How could anything go wrong?

Aside from the new TPB season, Netflix will also have their latest movie Trailer Park Boys: Don’t Legalize It, available for streaming after it’s released on April 18.

Trailer Park Boys on Netflix; please, don’t be awful

- March 6th, 2014

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Is this really a good idea?

True, the Trailer Park Boys never have been known for good ideas. It was their non-stop bad ideas that made them funny in the first place.

But sometimes things get to a point where you just think to yourself, “OK, guys, too much.” And I must admit, that was my first reaction to the news that two new “seasons” of Trailer Park Boys are coming to Netflix.

Season eight, consisting of 10 episodes, will be on Netflix this fall. According to the release from Netflix, Ricky (Robb Wells) recently harvested an enormous weed crop which he successfully has hidden in the walls of his trailer; Julian (John Paul Tremblay) has opened a bar and gym in his trailer; and Bubbles (Mike Smith) is in the process of opening what he calls a “Shed and Breakfast” business.

In addition to the series, Netflix will debut three stand-alone specials: Community Service Special, Swearnet Special and Trailer Park Boys Xmas; and two all-new feature films: Trailer Park Boys 3: Don’t Legalize It, and Swearnet, which will come to the service following their theatrical premieres this year.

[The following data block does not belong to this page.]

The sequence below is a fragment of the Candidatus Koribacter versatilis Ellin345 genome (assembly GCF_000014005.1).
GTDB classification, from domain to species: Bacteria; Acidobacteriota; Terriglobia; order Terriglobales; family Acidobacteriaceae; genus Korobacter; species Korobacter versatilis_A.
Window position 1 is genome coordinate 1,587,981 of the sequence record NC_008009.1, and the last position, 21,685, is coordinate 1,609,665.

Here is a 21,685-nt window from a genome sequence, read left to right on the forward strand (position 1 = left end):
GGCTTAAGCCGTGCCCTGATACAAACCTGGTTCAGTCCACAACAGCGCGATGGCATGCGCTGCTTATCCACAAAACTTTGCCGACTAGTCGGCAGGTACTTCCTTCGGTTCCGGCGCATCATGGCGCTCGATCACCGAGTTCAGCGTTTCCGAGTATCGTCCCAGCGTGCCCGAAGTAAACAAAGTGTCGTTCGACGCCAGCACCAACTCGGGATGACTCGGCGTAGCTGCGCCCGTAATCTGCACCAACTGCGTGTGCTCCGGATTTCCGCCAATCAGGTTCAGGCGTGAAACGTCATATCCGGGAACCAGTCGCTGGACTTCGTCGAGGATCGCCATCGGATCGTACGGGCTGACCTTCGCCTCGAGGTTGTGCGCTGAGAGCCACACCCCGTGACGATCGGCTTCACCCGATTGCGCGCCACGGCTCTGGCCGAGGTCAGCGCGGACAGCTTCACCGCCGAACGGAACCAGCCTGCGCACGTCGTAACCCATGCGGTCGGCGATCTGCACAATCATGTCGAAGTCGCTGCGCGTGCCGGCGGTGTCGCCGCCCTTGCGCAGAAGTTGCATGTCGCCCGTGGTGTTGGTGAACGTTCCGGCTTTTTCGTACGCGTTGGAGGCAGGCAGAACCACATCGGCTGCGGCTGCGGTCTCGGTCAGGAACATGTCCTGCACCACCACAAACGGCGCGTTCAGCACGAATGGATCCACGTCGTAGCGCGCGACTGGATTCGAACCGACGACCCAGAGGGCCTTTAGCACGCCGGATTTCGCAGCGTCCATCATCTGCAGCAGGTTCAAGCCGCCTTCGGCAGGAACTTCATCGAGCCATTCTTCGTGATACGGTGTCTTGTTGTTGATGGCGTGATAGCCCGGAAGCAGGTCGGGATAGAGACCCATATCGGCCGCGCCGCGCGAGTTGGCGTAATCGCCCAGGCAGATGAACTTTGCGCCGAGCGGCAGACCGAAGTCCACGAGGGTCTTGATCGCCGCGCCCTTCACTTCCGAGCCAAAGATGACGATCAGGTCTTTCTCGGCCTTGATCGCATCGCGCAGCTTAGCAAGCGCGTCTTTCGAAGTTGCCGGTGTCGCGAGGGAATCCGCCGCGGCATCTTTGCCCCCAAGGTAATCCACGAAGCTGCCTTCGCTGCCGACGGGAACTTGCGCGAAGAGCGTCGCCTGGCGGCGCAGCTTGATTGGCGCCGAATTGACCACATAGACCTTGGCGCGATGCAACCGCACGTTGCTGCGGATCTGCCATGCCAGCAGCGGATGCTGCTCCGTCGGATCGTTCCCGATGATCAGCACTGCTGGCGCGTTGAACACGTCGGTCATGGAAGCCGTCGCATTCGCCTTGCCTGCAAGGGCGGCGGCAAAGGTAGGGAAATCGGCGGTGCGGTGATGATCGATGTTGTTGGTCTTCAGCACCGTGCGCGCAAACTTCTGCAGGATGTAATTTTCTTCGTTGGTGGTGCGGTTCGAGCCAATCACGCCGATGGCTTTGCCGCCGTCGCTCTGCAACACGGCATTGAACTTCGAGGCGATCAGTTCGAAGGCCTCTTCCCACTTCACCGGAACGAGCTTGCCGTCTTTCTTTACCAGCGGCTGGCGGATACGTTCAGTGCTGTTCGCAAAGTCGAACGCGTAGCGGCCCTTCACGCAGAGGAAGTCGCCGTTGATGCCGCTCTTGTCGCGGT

That’s a LOT of new Trailer Park Boys content, especially given the massive amount of existing Trailer Park Boys content from their Showcase days that you can access on Netflix, too.

Hey, have the Trailer Park Boys made me laugh in the past? Yes, very hard. I went from being shocked by the series when I first saw it to being a big fan. And if the Trailer Park Boys have cut this deal, good for them. The entertainment business is tough, people gotta work.

But as a content consumer, I am wary of this. Sometimes comedy is “of its day.”

We can’t miss the Trailer Park Boys if they keep coming back. I just don’t want this to be awful, you know?

Bill.harris@sunmedia.ca

@billharris_tv

New Super Channel series Forgive Me exorcises short attention spans

- September 4th, 2013

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You’ll have to forgive me if I say Forgive Me is an unusual show.

The new 12-episode Canadian TV series, which debuts Wednesday, Sept. 4 on Super Channel, often comes across more like a play. Whether that appeals to you or not is a personal thing. But in a world of short attention spans, Forgive Me essentially is going in the exact opposite direction.

Forgive Me is a half-hour drama, which on its own is something you don’t see very often.

The story follows a young Catholic priest played by Mike McLeod. He lives in a rectory with three older priests, played by John Dunsworth (yes, that’s right, it’s Mr. Lahey from Trailer Park Boys), Jeremy Akerman and Rob Joseph Leonard.

Written and directed by Thom Fitzgerald, each episode of Forgive Me largely is based upon the young priest listening to a lengthy confession from one person. In the first episode, the confessor is a character nicknamed Bookie, played by four-time Academy Award nominee Jane Alexander.